Let us investigate this matter. We want to try to shed new light on two related questions here:
- Is body height a negatively related to climbing performance even if you are (relatively) slim?
- Is the fact that taller climbers tend to climb worse due to their higher weight?
We will use a technique which is called non-parametric regression which allows us to model or visualize also complex multidimensional relations without strong assumptions (in contrast to methods such as the linear regression approaches which require rather strong assumptions).
We will focus only on male climbers who are between 165cm and 190cm with a BMI between 18.5 and 25 (a range which is considered to cover normal weights) and female climbers between 150cm and 180cm with a BMI between 18.5 and 23. We make these assumptions to ensure that we have everywhere enough data available (non-parametric models make fewer assumptions but they usually require larger datasets than let's say linear models; there are for example relatively few female climbers who have a BMI above 23). Furthermore, we consider only redpoint ascents 7a and higher.
These restrictions leave us with a sample of 9,775 male and 897 female climbers.
The following graph visualizes the relationship between height (in cm), weight (BMI) and maximum redpoint performance (7 corresponds here to 7a, 7.5. to 7b+ and 8 to 8a) for male rock climbers
The results show a clear picture. Both being taller and being (relatively) more heavy is a disadvantage when it comes to performing in rock climbing. Particularly concerned are those who are tall but not thin. One should however again note that the relationship is not particularly strong: Climbers who are 15cm taller climb on average less than one French (sub)grade lower than their smaller peers.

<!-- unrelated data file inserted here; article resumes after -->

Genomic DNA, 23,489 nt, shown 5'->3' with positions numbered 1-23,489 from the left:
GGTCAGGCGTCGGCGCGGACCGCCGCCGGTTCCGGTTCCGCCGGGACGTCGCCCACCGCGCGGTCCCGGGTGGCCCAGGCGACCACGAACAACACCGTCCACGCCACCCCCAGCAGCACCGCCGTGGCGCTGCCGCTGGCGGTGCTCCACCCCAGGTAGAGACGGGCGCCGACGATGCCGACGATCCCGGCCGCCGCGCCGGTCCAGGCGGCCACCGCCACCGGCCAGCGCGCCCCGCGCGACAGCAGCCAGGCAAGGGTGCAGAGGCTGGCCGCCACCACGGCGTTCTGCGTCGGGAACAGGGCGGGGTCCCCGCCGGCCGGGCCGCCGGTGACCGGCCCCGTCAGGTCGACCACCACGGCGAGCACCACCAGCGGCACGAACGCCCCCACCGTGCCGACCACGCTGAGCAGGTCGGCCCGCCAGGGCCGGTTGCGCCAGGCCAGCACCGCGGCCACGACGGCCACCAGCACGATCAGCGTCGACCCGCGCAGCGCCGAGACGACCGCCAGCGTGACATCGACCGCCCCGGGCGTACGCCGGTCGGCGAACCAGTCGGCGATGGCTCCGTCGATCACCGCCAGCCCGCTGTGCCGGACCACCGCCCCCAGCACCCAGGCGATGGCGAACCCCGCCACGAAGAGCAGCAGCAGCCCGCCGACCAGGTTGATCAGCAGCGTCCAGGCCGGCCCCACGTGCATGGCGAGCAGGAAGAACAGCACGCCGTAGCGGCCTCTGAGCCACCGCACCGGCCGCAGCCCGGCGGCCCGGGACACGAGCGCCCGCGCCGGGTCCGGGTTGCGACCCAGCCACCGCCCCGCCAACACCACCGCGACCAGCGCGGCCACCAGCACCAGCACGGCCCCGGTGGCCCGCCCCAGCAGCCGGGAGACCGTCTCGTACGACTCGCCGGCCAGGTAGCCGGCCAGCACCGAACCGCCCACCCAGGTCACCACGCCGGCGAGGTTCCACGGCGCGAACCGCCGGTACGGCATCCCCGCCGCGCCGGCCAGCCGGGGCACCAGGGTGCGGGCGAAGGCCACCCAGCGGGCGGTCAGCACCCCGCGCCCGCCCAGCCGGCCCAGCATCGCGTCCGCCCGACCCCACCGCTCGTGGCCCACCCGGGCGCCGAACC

The visualization also shows that the relationship looks indeed quite linear. This indicates that that the assumptions behind the linear regression approach seem to be fulfilled. A linear regression therefore (unsurprisingly) confirms these results. Height and relative weight (BMI) are both (significantly) negatively related to maximum redpoint performance. If we look at standardized measures, we see that the negative effect of being heavier seems to be somewhat stronger for (relative) weight than height.
Having answered the first question about relative weight, we will now give some insights about absolute weight. This question is harder to answer since there are, fortunately, no tall climbers with (very) low weight. Nor are there small climbers in our sample with a high absolute weight. The non-parametric methods we have used so far are not very well suited for such (sparse) data. Please take therefore the following results with a grain of salt. The nonparametric results for male rock climbers look as follows (the algorithm seems to not work for females correctly due to the lower sample size):
Height does not seem to be a big disadvantage anymore. The only exception seem to be climbers who are either very thin or comparable heavy. For the majority of climbers, we do not see a negative relationship with body height (or even a positive one for climbers weighting around 70 kg).
Results look in general again rather linear. Hence, we will again quickly have a look at linear regression methods. A simple regression indicates for both sexes that only absolute weight is negatively (and statistically significantly) related to climbing performance. The sign of height is positive in both cases, for male climbers even statistically significantly on the 10 percent level (the magnitude is however rather small). This might indicate that the negative height effect is simply due to the fact of higher absolute weight even for thin (tall) climbers.
Summarizing, our results show that
- Being heavier seems to go hand in hand with lower rock climbing performance (on average).
- Being taller is a disadvantage if the relative weight (measured by the body mass index) is taken into account.
- But this might be simple driven due to the fact that taller climber are on average heavier (in absolute terms)
- Height does not seem to be much of a handicap anymore once we take absolute weight into account.